The landscape was also a character in itself. It had a very Australia feel, from what I know of the continent. I couldn’t picture this story set anywhere else, otherwise it would have been a very different plot altogether.

One more thing that fits into the world in a different, but just as important, way: LGBTQIA+ representation is spilling off the page. In Island, bisexuality is the norm and asexuality is accepted without blinking an eye. There are three genders, male, female and ebet. I don’t want to mess up an explanation about ebets so I’ll leave the explaining to Erica Cameron. But, simply put, ebets are intersex.

See what I mean about representation? And, trust me, it is necessary to the overall story. Cameron weaved this into her world-building seamlessly and made it essential to her story.

The way this book was written hooked me in. I love when language is put to use in a detailed and deliberate way. Overall this read quickly and I had trouble putting it down to do my actual, class-required reading.(plot twist: I didn’t. I finished the book first, then did my work. Don’t tell my profs guys). 110% recommend.

Sorry for getting this review up so late. It seems like a theme with my posts lately, sadly. I’m working on it.

Okay, I’m off to enjoy my spring break with-surprise-a book! Bye!!

Kailey

Windwitch

Salutations, world of internet people. How are all of you beings today?

My strange self is glad to be posting this, finally. Wait, you don’t know what this is? Didn’t I say it while I was being weird? No? Oh, well it’s

MY WINDWITCH BOOK REVIEW

*throws confetti*

So, you’d think for being so excited about this book, I would have read it in one, two days max. NOPE. I only just finished it (literally thirty seconds before I started writing this) and I’ve had it for about a month. Now, I understand that’s pretty normal (especially for a busy person) but I dislike this.

One thing that sucks about being a crazy busy college student is that one does not have as much as free time as they’d like. Welcome to real life, I know. However, this semester has been busier than most for me. It has seriously cut into my reading time. Which sucks, because that is my de-stress time. And I have really needed some de-stress time these past couple of months.

Sigh. Alright, pity party/tangent over. The reason I mentioned it at all was because I felt bad for not having this review up sooner. I always feel bad when I go silent on here, even if only a few people actually read these posts. So, I’m sorry for not having time for this sooner.

Now then, onto the book review.

First let me just say this: Windwitch did not disappoint.

Holy hell I am so happy. I am so in love with this book.

So when I first talked about how excited I was for this book I mentioned how much work the author put into it. After reading it I can confirm: she poured her soul into this novel you guys. I felt the blood, sweat, and tears in every word. 

Let’s get into a few details (no spoilers though)(I won’t ruin this for anyone who wants to read it)(and you all should DEFINITELY read it).

First of all, we got to hear from Vivia’s POV, which originally I was concerned with. Don’t get me wrong, I was crazy excited to hear from her. I think my original reaction was something like “yay we get to hear from the evil one!” I cannot confirm or deny if Vivia is evil or not, but I can say my original skepticism of how she would fit into the story was shattered about two sentences into her first chapter. I flat out LOVED having Vivia’s POV thrown into the mix. It helped fill out the story and give the readers a new perspective.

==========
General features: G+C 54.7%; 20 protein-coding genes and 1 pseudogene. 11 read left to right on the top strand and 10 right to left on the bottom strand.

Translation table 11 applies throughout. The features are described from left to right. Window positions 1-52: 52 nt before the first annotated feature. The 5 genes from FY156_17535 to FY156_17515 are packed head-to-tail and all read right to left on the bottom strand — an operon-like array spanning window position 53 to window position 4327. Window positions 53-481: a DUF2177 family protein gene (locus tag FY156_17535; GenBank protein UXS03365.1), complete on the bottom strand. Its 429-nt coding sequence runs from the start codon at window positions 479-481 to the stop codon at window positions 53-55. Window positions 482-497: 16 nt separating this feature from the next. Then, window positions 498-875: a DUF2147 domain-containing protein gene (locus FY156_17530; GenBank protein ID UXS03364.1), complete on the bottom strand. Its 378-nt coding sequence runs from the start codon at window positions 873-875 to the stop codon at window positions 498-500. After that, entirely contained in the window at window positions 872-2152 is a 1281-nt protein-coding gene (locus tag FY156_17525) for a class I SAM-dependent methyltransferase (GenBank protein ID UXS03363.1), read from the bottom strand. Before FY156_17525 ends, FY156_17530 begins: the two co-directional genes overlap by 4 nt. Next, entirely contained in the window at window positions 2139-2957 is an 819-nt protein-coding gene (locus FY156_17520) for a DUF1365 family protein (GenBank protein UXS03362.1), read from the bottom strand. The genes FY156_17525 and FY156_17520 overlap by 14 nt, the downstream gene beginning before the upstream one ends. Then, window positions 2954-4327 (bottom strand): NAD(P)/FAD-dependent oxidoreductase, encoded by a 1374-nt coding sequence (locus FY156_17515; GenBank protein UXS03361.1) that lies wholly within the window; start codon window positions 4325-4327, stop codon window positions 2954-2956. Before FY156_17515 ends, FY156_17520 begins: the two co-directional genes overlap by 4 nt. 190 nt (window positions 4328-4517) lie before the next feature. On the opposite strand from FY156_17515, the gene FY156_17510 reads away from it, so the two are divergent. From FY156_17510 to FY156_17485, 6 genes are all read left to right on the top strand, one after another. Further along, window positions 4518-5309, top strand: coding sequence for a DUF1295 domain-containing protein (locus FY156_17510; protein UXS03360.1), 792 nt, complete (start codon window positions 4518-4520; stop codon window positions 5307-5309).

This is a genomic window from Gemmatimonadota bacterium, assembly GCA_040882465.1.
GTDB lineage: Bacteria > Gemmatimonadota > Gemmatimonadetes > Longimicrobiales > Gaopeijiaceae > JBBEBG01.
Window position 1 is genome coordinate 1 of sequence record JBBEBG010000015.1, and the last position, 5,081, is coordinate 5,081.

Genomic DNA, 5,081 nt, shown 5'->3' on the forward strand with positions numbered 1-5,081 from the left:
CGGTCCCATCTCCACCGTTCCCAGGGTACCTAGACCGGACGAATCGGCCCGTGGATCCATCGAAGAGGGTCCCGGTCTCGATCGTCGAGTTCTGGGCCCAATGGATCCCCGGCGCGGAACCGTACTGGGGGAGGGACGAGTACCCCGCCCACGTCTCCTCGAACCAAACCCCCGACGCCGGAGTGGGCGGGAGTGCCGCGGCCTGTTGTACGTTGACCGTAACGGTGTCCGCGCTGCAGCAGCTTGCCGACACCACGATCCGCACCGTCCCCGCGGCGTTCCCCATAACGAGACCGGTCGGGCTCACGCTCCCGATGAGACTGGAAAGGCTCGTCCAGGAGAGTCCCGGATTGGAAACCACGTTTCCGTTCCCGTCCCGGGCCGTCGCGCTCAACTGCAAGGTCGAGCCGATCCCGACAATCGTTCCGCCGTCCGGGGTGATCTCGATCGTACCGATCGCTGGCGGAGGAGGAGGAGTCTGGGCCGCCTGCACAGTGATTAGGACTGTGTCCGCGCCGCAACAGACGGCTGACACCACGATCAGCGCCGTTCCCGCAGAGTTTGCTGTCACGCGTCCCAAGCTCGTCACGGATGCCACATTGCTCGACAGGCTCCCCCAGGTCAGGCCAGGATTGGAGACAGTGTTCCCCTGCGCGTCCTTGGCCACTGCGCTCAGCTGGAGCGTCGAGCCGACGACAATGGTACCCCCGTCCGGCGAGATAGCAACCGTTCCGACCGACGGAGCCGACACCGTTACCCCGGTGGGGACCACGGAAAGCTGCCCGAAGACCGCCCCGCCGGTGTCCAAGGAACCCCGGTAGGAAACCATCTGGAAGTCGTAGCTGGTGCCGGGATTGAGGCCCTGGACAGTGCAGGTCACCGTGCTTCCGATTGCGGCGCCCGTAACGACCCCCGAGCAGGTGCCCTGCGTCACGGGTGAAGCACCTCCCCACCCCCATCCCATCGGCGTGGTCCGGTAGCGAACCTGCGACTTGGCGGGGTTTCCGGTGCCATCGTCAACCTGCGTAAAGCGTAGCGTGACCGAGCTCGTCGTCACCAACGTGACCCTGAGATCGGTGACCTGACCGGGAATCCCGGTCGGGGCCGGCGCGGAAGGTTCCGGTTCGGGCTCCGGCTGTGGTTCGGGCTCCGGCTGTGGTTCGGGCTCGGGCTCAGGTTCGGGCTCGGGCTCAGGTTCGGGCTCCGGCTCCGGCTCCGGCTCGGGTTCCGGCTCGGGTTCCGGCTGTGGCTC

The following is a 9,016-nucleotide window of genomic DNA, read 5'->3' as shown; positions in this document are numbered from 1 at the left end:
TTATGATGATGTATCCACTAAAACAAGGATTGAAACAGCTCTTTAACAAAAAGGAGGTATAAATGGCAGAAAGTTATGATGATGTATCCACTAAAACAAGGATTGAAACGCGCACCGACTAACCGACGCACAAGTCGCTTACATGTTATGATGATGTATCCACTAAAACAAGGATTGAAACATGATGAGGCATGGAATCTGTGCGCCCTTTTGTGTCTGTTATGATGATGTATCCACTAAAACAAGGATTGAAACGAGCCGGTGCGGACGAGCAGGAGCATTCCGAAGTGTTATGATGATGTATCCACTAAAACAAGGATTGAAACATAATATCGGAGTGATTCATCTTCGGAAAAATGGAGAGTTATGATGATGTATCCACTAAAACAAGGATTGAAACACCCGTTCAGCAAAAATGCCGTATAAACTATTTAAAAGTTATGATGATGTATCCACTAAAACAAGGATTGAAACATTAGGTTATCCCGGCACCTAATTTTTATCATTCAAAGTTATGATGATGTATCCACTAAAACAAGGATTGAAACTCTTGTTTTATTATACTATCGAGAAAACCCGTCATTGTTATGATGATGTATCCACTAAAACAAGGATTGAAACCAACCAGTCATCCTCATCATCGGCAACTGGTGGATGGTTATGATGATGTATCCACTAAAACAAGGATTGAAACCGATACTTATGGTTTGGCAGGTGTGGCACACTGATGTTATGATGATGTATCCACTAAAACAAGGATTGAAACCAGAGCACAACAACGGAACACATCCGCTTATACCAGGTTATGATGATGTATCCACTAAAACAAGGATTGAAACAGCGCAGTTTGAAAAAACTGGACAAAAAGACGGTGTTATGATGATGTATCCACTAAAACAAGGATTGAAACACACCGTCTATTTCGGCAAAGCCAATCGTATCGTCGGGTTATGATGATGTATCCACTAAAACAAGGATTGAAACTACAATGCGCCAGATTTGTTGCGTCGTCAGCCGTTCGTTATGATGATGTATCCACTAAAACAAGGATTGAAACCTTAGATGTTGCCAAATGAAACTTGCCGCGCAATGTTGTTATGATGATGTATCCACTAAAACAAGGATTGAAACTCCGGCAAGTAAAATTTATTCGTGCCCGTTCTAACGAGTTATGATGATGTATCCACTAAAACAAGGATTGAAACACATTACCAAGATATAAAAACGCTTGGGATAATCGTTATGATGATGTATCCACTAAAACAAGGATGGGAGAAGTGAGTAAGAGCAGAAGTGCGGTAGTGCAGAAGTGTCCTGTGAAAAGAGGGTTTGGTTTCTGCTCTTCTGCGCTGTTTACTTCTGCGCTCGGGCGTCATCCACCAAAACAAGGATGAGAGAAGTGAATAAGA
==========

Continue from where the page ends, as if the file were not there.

Second: Merik, my love, my precious windwitch, your story was beautifully executed. It wasn’t what I thought it would be. But it was everything I could have hoped for and more. I have nothing more to say than this. 

Third thing: love stories are not the focus. Hell yes love stories are present! And I know love was not the focus in Truthwitch either. I like this. I am thrilled by this. I am all for a good love story, but sometimes it feels . . . overdone. There is love present in this novel, but it’s not the same romance story we’ve all seen a million times. Love does not always have to be passion and romance. Sometimes it’s best friends fighting for one another across continents. Sometimes it’s a spoiler and I can’t share it with you guys but read the book and find out.

But that brings me to point number four: there are some killer potential love interests in here. I can’t decide which couple/potential couple I ship the most. Ugh. So many options. So much cuteness.

Some quick and random things I loved: the writing, the world, the writing,the characters, the writing, the meticulous attention to detail throughout the entire book, the lovely and emotionally stacked writing . . . have I mentioned I love her writing? Susan Dennard is fantastic.

Okay I hope this was helpful. I know it was basically me screaming BUY THIS BOOK but it is worth it. Read the book. Then come talk to me about it so we can freak out together.

Okay, must sleep. *throws more confetti* Byeeeeeeeeee!

Kailey

Mental Illness Visibility in the Creative Arts

Hello. It’s been a while. I hope everyone has been fighting the horrors the world has been throwing at us and reading a good book or two. I know I have.

Update on my life (I’m going to pretend you all care for a few minutes). I am neck deep (fun expression, good band as well) in Windwitch and I am so upset I haven’t had the time to devour it yet like I wanted to. Rest assured it will get done. As soon as it does I’ll have a review up for you all.